People with mental illness more likely to lose teeth

People with severe mental illnesses are more than three times more likely to lose their teeth because of poor oral health than the general population, according to a new study in the British Journal of Psychiatry (September 2011, Vol. 199:3, pp. 187-193).

Researchers from the University of Queensland analyzed 14 studies about the oral health of people with severe mental illness published over the past 20 years. All the psychiatric patients in the studies (2,784) had been diagnosed with severe mental illness, such as schizophrenia, dementia, bipolar disorder, or other affective disorders.

The review found that the psychiatric patients were 3.4 times more likely to have lost all their teeth. They were also 6.2 times more likely to have decayed, filled, or missing teeth.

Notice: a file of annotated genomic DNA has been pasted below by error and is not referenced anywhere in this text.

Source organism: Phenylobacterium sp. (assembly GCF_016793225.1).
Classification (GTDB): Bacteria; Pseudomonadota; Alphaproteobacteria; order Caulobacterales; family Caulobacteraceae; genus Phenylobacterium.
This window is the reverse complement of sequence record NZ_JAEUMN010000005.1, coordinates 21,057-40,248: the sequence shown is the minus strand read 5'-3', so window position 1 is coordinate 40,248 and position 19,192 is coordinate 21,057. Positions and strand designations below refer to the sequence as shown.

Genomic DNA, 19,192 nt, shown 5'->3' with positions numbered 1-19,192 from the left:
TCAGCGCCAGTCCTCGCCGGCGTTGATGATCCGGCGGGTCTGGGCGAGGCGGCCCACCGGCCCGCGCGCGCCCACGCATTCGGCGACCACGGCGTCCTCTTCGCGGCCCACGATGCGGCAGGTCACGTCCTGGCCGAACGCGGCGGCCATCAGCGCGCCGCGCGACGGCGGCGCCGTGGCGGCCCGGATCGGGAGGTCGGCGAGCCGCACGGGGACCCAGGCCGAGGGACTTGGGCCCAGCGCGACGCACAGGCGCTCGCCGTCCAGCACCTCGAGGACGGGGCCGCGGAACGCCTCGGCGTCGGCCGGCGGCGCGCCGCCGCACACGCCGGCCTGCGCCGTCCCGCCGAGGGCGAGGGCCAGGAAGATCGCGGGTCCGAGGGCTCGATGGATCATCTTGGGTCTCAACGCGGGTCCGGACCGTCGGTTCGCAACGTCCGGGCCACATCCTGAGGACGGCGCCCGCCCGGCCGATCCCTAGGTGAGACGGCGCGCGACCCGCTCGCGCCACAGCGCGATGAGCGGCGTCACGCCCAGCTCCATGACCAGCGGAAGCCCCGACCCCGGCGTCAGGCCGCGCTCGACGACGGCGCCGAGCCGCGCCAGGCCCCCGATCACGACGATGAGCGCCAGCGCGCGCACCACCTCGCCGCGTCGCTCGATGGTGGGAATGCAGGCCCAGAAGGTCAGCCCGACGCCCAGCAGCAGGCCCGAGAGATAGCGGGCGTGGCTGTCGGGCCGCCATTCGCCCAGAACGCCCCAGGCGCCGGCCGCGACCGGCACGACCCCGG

Lead researcher Steve Kisely, MD, PhD, believes a combination of factors are to blame.

"People with severe mental illness may not be able to clean their teeth properly because of poor housing or homelessness," he stated in a university news release. "Some medications such as antidepressants and mood stabilisers can also reduce the flow of saliva and cause xerostomia, which increases plaque formation."

These patients may also be reluctant to see a dentist because they are scared of treatment or worried about the cost, he added.

"Our analysis shows that, although the oral health of the general population has improved in much of the world, psychiatric patients remain at a disadvantage," Dr. Kisely said. "This mirrors findings in other areas such as cardiovascular disease, where the health of the general population has improved but not that of people with severe mental illness."

Oral health should be part of the standard assessment for all patients with severe mental illness, and when they are admitted to the hospital, their care plans should include a basic assessment of oral hygiene, he added.

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